Way back in the day, project scope was easier to define – plow that field, build that wall, dig that ditch, butcher the calf. Now, we have process flow diagrams, business value maps, PMP certificates, waterfall methodologies, and scrum masters.
I have a good friend who married a lady from the Philippines and even after 5+ years of marriage, they still have some English-to-redneck translation issues. I guess they don’t teach redneck slang in the Philippines.
Good clear communication in the manufacturing IT industry is hard.
Everything is much more complex than it used to be. Last week, I was engaging with a customer to clearly define the scope of their project. The objective of this meeting was to map the critical business processes within their manufacturing and office environments. They wanted to upgrade their Enterprise Resource Planning (ERP) system, as well as taking a look at their business as a whole to see where improvements can be made. In order to successfully implement this project, there are multiple parties involved:
- Flexware – we are focused on IT and Automation and ways to improve the overall business (Cycle times, process improvements, labor efficiencies, reduced paperwork, more flexibility)
- The ERP upgrade vendor – they are focused on upgrading the ERP system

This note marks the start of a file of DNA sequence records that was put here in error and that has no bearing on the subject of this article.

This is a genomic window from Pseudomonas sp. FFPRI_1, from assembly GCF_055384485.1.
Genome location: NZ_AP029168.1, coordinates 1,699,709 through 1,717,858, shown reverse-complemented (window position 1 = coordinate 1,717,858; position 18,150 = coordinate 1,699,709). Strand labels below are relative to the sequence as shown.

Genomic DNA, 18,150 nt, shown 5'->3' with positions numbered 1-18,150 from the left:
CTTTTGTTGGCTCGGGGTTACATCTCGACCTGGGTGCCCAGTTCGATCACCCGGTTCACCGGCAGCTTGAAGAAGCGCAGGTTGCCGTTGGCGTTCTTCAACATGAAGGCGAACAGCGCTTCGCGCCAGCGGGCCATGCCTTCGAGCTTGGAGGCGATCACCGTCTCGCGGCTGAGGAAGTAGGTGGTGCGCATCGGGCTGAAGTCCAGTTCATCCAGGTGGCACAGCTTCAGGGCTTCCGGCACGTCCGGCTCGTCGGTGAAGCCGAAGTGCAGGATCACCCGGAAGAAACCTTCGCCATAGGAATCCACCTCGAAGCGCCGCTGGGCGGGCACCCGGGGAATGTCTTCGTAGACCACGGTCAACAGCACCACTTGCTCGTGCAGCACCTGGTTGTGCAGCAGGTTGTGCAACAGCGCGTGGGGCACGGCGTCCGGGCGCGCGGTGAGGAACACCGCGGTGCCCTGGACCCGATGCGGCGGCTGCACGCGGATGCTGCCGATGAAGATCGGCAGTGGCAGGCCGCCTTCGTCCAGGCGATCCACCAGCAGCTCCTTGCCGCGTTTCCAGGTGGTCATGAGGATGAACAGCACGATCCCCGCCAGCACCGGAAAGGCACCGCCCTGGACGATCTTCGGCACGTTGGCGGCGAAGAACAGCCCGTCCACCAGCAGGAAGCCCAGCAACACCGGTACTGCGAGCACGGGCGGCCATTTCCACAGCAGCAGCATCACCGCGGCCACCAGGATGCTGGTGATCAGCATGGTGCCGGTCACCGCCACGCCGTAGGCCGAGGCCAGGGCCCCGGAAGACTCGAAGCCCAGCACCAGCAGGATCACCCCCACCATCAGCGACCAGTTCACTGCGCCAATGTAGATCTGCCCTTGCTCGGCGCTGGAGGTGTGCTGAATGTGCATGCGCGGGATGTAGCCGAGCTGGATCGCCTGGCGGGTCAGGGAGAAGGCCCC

- The IT vendor – they are focused on keeping everything running, security, making things run smoother, etc.
- The customer – a fast growing, national supplier of food products
It was clear our customer knew the correct steps to make this an effective meeting – document where we are first, identify the gaps, and then prioritize projects to get quick value.
Hard communication comes in various areas:
- What exactly is Flexware going to deliver? What will it look like?
- Will that be useful to the ERP upgrade vendor to do what they need to do?
- How will the customer explain all of this to the rest of his team?
- Will they understand and buy-in?
- Will there be any impact of this assessment to the current IT infrastructure?
- Will this exercise disrupt our ongoing operations?
We have found that the best way for everyone to be on the same page is to share examples or get on a white board. Pictures really do speak a thousand words. We also have to credit the customer with being transparent enough to suggest that we get on the phone with the ERP vendor to make sure we are on the same page with our deliverables and respective needs.
Creating clear communication = Go see it, draw it, talk about it, and share each other’s vocabulary.
In the end, in-person communication still trumps phone conversations, and phone conversations still trump email. Make sure everyone is clear on what is being said and what will get produced.
Work hard to make modern technical communication as clear as it was back in the day.
Proud husband & father. Purdue grad. Adrenaline junkie. Handyman. Enjoys trying new things.